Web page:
One group of young civic activists want half of the money spent on a possible Oklahoma City Metropolitan Area Projects (MAPS) 4 plan to focus on strengthening neighborhoods through “connectivity, health and culture.”
The group of civic activists is not against a new MAPS 4, but there needs to be a different approach from the ones used before, according to Jonathan Dodson and Camal Pennington, who discussed the informal group’s desires for OKC’s future.
The result of their MAPS idea would be that “our neighborhoods would be as great as our downtown,” Pennington said.
The first MAPS started in 1993 and has gone through three iterations.
Large civic improvement projects over the years have been paid for by a 1-cent sales tax that OKC voters supported in successive votes as each plan reached its time limit.
“If you look at the success of MAPS when you talk to anyone across the country, they know about Oklahoma,” said Dodson, a developer in OKC. “It’s this crazy place that somehow figured out how to tax themselves and pay up front with cash for all of these projects that make our city better.”
The MAPS extra sales tax is considered novel because it has allowed the projects to be paid for with cash from tax collections rather than the usual bond issue route, which is how cities borrow money from investors to pay it back over time with interest.
The MAPS 4 idea is being considered as a follow-up to the MAPS 3 tax, which reaches its sunset in 2017. Construction is projected to extend into 2021.
So far, the largest citizen input has been in voting for the additional sales tax as each successive MAPS program was put before the people. And citizens’ councils have given input over the years. The second effort, MAPS for Kids, had the most feedback from school constituents for building additions.
As for the current program, the OKC government website, okc.gov, lists 10 citizens on the MAPS 3 Citizens Advisory Board plus one city council member. Each board member leads a subcommittee with approximately 60 other citizens.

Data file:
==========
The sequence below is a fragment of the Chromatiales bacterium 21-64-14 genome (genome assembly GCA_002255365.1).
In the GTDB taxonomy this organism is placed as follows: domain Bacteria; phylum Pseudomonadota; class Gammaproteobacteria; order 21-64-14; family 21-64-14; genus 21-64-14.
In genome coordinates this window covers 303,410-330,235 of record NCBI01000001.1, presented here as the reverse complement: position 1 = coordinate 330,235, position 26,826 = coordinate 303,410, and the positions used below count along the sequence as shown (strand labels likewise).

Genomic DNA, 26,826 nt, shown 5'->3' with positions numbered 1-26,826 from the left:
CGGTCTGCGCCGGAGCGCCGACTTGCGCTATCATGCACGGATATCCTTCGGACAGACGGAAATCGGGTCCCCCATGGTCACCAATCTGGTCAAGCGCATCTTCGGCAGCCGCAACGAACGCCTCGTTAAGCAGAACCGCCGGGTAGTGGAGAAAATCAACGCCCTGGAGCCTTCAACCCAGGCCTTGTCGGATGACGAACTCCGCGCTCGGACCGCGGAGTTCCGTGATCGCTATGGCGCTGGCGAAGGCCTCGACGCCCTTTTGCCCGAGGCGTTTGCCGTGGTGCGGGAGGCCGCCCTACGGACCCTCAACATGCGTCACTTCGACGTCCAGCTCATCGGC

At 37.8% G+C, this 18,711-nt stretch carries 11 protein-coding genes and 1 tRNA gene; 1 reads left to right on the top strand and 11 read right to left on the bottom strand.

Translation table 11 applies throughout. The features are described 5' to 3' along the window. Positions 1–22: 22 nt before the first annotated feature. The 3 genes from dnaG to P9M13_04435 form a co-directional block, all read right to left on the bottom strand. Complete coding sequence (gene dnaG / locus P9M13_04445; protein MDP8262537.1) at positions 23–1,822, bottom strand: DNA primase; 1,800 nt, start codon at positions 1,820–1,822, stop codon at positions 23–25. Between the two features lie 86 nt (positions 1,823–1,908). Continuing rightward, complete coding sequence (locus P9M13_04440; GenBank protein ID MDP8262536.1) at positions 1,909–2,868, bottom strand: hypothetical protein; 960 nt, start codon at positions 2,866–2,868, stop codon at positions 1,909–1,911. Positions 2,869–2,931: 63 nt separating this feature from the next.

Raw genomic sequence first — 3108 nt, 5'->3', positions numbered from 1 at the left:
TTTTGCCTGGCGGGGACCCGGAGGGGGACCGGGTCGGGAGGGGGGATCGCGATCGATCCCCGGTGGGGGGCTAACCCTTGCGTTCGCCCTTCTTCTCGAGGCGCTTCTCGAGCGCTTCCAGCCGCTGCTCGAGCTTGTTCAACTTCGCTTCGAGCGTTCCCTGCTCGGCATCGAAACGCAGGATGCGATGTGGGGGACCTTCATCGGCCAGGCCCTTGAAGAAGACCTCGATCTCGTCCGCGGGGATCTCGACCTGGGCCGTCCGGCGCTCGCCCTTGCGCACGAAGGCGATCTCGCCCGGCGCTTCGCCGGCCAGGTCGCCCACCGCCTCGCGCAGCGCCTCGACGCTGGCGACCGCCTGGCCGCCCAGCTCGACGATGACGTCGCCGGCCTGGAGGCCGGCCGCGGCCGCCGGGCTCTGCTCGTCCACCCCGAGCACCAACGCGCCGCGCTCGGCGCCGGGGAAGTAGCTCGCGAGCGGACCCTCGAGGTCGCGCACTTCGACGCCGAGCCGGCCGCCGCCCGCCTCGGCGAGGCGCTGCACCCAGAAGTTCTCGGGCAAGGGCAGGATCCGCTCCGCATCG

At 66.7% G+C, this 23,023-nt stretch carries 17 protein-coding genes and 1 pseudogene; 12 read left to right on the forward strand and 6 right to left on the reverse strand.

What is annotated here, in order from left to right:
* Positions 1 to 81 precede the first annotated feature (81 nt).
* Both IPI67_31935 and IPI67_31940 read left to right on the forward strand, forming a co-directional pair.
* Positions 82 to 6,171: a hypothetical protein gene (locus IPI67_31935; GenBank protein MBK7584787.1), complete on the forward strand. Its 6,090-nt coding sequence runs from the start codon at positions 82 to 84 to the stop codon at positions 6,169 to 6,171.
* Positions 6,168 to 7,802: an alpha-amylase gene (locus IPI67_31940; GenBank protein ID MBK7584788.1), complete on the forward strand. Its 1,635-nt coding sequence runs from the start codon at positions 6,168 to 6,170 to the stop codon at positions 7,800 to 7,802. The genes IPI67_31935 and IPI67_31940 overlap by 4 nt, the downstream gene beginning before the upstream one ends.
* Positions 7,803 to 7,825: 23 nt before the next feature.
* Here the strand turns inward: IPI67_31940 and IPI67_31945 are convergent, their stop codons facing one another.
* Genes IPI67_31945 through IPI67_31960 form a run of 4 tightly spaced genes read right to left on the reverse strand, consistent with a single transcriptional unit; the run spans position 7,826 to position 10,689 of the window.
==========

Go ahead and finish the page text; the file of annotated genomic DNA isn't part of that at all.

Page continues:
By comparison, in July, OKC’s population was just over 620,000.
Pennington and Dodson believe it is time to listen to neighborhood leaders first, then spend money how each area needs it.
“Particularly with the culture part of our goal with MAPS for Neighborhoods,” Pennington said, “we want to try to show that each part of OKC is unique and celebrates that uniqueness in the way that it looks so people take pride in the communities that they live in.”
Dodson said their plan was similar to MAPS for Kids in that it calls for engaging citizens throughout the city.
He said their plan is for MAPS 4 to go where people live.
“It will look differently for each neighborhood,” Dodson said.
Their decentralized approach is mostly new to the MAPS process; in years past, projects were developed by a group of leaders and city staff, presented to the people before the tax vote and then executed.
If the group has its way, the vote for MAPS 4 will be to fund a process. Then projects will come out of the process.
Both Pennington and Dodson said several areas were left out of prior MAPS developments.
They identified Capitol Hill and OKC’s east side as neglected when past decisions were made.
“It’s not like the northeast side has been silent for the last 60 years and the people in my neighborhood [Gatewood] have been more vocal,” Dodson said. “They just haven’t been heard. What we are trying to do is … give them a mechanism to be heard.”
Pennington was hopeful about the impact of this plan on his home ward, Ward 7, which covers all of OKC roughly east of Santa Fe Avenue and north of SE 44th Street.
“With the resources that MAPS can provide, people have that opportunity to build the community in their own interests,” Pennington said.
Print headline: New MAPS, An OKC group wants the next MAPS to start with neighborhoods.